By Fin Spalding

As a queer student in Australia, I am all too familiar with universities across the country celebrating Pride. Typically this comes in the form of Pride societies, or universities marching in solidarity with their queer students and staff at major Pride events such as Midsumma or Mardi Gras.

They’re all feel-good times with lots of glitter and some genuine allyship – but as the old saying goes, “actions speak louder than words”.

Across the globe, universities are a symbol of freedom of expression, education, and the pursuit of knowledge. Historically, universities have been a hotbed for political and human rights activism because they allow students to debate and discuss ideas of how society should be changed for the greater good. This is especially true for Queer rights.

Global Partnerships Should Address Queerphobia

Typically Australian universities use the words “honour” and “proud” to describe their relationship with Queer students and staff, no doubt that’s true for unis here. But in an increasingly globalised world, universities must reflect on how their partnerships with institutions abroad affect queer students and must be prepared to speak out against Queerphobia and human rights violations.

In 2019, eighteen students and an academic of the Middle East Technical University (METU) Pride Group, were arrested and prosecuted by Turkish authorities.

METU students Melike Balkan and Özgür Gür. Image: Supplied.

METU had unlawfully banned the Pride march which had been conducted peacefully on their campus since 2011. In a demonstration for love and acceptance, the students were met with ‘pepper spray, plastic bullets, and tear gas’ after the METU administration invited the police to end the peaceful parade.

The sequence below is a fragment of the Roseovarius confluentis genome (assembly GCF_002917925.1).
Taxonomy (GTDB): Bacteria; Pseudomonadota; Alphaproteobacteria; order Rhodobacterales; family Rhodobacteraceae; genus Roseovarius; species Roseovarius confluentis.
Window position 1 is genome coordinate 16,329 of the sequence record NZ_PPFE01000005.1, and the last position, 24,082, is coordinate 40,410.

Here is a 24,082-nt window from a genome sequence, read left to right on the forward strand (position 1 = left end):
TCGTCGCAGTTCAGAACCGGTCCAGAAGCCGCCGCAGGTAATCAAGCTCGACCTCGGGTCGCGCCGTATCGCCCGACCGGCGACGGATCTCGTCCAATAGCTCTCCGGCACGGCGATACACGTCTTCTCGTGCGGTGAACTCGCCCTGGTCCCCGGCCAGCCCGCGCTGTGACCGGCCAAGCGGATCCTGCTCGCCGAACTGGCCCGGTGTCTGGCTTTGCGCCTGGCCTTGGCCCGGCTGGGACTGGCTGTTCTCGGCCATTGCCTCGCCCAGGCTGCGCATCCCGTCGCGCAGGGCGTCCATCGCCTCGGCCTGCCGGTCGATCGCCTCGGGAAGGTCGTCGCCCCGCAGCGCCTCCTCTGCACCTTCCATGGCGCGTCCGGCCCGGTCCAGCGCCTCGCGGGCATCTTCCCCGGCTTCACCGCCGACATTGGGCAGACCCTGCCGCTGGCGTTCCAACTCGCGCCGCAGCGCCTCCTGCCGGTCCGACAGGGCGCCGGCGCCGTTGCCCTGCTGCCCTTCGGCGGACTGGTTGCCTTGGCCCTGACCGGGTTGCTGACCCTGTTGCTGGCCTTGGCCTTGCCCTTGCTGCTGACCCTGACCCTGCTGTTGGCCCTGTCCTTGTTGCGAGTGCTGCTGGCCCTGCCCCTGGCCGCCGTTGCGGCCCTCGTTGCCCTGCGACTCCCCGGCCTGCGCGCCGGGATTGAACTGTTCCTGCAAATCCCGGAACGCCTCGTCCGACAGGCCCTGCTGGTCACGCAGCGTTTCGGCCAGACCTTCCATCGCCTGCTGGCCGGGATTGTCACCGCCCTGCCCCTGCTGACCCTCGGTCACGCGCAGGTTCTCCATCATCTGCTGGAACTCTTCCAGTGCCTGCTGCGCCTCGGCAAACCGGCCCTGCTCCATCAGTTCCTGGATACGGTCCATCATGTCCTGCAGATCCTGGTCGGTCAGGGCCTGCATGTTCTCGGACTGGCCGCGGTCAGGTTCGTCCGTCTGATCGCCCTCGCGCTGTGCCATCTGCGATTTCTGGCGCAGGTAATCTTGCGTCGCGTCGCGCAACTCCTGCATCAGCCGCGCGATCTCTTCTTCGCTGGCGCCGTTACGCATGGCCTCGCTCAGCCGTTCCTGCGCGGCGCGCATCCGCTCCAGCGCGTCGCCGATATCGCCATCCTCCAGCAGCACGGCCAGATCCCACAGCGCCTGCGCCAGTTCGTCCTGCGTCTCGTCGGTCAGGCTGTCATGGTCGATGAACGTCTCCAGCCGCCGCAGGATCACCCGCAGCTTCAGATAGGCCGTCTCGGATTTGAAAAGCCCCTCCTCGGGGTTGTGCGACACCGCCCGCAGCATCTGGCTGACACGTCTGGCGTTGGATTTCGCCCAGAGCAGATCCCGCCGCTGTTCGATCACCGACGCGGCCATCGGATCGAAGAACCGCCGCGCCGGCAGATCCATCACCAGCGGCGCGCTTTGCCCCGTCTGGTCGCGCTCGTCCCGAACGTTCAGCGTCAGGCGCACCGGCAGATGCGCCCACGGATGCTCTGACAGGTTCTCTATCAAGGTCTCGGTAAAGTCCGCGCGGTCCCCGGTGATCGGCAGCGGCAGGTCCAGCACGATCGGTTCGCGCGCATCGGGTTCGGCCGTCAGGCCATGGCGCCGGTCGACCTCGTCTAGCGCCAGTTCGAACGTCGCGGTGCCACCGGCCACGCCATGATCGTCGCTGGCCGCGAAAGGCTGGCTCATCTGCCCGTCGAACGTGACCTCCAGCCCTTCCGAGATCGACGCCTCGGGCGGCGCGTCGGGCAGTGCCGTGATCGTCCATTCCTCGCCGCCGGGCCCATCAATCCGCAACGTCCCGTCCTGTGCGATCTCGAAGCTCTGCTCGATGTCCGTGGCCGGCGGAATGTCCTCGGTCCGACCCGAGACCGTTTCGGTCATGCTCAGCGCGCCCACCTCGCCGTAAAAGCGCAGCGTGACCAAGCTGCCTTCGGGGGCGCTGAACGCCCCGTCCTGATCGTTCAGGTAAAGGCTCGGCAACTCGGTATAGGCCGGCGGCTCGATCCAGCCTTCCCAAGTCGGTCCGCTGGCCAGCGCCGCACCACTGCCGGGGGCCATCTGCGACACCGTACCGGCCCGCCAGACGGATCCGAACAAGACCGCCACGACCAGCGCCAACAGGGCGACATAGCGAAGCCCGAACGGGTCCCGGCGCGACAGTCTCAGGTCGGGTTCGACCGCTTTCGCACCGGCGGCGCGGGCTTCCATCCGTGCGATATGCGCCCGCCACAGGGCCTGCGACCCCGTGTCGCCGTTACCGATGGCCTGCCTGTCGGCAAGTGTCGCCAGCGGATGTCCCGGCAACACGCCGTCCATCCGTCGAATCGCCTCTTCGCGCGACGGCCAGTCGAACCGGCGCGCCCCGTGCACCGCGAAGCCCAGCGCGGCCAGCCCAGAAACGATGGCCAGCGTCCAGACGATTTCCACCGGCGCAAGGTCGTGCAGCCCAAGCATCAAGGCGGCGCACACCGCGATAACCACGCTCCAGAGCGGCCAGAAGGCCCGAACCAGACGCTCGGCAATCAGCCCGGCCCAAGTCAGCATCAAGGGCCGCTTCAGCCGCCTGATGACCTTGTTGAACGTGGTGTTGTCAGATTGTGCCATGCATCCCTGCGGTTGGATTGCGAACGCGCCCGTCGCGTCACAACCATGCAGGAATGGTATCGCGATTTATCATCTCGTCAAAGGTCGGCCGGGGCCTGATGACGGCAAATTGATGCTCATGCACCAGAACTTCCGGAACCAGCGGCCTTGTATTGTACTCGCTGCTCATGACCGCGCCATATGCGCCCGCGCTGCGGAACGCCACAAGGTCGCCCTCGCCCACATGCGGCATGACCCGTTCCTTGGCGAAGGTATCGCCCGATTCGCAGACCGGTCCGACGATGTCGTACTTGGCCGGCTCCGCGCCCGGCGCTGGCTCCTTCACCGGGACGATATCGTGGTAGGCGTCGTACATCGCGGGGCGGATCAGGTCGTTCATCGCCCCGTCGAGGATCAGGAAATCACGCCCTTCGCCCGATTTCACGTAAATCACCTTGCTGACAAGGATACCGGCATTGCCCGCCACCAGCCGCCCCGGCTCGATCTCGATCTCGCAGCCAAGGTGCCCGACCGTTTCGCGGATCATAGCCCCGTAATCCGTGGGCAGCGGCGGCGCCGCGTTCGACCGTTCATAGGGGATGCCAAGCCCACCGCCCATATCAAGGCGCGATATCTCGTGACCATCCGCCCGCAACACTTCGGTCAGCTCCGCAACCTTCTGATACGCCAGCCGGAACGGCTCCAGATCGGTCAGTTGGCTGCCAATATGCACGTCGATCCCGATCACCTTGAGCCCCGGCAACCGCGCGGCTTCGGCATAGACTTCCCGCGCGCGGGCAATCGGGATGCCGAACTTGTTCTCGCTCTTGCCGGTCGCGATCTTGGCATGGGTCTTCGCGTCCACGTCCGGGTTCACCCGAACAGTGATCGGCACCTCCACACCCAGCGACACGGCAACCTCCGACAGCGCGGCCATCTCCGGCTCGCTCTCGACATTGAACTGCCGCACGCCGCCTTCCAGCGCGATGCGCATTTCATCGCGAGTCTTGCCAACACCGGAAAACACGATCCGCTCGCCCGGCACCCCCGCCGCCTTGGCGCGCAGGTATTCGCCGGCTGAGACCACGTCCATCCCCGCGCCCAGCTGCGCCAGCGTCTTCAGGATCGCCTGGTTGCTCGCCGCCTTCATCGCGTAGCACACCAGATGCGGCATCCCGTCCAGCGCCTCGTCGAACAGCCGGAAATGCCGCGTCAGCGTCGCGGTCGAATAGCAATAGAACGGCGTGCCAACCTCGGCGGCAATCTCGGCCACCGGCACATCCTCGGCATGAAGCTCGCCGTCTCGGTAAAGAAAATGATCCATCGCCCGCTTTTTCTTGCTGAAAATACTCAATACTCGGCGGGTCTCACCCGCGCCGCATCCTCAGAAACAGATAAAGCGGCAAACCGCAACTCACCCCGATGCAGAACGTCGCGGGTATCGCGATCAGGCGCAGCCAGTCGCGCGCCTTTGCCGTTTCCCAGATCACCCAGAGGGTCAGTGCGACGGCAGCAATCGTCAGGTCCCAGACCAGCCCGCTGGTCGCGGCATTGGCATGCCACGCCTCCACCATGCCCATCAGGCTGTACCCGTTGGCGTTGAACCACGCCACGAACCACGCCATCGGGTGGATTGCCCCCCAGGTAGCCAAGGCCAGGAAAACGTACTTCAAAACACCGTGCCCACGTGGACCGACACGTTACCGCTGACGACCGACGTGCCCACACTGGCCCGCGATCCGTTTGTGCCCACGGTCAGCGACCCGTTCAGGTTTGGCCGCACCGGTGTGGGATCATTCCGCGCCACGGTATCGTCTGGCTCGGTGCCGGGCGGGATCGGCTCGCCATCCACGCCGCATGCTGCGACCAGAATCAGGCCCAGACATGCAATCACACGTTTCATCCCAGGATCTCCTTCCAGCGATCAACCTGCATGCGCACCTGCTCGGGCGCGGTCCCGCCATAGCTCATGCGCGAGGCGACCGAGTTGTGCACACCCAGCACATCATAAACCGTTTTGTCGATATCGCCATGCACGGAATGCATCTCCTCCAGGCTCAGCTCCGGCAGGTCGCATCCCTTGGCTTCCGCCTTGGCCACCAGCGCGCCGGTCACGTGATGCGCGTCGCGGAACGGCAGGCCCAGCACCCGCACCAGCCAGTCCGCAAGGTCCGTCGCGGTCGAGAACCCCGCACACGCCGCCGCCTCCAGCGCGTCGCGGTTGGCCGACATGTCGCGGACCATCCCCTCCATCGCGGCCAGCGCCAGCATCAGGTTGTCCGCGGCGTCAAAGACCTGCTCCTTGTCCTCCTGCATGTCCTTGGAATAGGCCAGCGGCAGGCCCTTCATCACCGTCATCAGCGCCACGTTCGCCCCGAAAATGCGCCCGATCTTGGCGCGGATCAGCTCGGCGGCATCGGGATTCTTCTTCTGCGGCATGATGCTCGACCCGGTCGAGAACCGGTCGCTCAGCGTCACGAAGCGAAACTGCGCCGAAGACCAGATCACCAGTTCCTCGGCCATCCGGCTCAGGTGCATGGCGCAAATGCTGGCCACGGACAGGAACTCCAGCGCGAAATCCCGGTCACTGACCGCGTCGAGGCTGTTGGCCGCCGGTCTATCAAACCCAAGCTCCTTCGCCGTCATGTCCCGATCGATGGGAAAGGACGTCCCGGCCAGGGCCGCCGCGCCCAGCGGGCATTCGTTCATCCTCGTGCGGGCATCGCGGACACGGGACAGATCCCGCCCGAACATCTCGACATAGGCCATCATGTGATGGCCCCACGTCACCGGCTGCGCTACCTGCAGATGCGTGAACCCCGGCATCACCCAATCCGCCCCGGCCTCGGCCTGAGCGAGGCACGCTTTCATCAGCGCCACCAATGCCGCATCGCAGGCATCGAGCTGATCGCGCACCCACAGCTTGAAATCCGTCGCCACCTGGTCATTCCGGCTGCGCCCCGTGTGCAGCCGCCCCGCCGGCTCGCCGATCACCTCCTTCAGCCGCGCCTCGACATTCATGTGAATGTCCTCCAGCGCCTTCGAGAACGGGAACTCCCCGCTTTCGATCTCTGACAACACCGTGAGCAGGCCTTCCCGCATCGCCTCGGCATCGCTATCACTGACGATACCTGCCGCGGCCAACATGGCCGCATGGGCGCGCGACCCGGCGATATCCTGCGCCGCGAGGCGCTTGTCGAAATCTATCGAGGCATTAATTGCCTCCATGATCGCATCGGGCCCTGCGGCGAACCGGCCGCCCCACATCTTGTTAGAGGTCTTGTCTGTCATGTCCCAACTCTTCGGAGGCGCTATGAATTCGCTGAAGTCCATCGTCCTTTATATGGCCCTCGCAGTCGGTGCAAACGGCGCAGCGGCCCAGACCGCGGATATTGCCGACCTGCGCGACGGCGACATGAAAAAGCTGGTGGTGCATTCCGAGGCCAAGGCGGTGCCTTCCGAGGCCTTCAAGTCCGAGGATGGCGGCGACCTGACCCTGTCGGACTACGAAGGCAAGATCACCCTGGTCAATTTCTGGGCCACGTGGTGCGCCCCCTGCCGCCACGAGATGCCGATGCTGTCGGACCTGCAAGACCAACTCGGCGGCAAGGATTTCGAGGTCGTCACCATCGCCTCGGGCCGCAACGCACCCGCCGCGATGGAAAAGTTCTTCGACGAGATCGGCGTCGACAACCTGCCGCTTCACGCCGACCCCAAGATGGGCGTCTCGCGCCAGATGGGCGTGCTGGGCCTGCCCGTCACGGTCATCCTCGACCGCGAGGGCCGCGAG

Last year, I interviewed two METU students Özgür Gür (He/Him) and Melike Balkan (They/Them). Both students participated in this march, which promised to reflect the LGBTQI community in Turkey.

Earlier this month, Gür and Balkan were put on trial. Their crime? Marching for visibility, acceptance, and recognition of the queer community in Turkey. Thankfully they were aquitted, but the fact that they were on trial in the first place shows how precarious their situation is.

In our conversation in 2020, there was one main element which came out of this conversation. It was the power of global queer solidarity.

Global Queer Solidarity

Global queer solidarity is the recognition that every queer person is linked, and when one is pushed down, we all use our voices to support those who have been the target of injustice. In essence, we use our collective power to influence change.

So what do Australian universities have to do with this case? RMIT in Victoria and QUT in Queensland, have partnerships with METU. Both major institutions brand themselves as ‘celebrating inclusion’ and ‘respecting diversity’ in regards to their rainbow students and staff. However, both institutions have remained silent on METU’s conduct towards Queer students.

This is why Amnesty International Australia, particularly its LGBTIQA+ and youth activists are calling on both universities to use their collective voices, to condemn the actions of METU, call for the acquittal of all those involved and review their relationships with the university.

If RMIT and QUT are serious about supporting their queer students and staff, they will use their influence to call on METU to respect queer rights and freedom of expression. It’s these kinds of actions that speak louder than words and feel good parades.

Fin Spalding is a student studying Middle Eastern politics and is a representative of Amnesty International’s Youth Advisory Group and LGBTIQA+ National Network.


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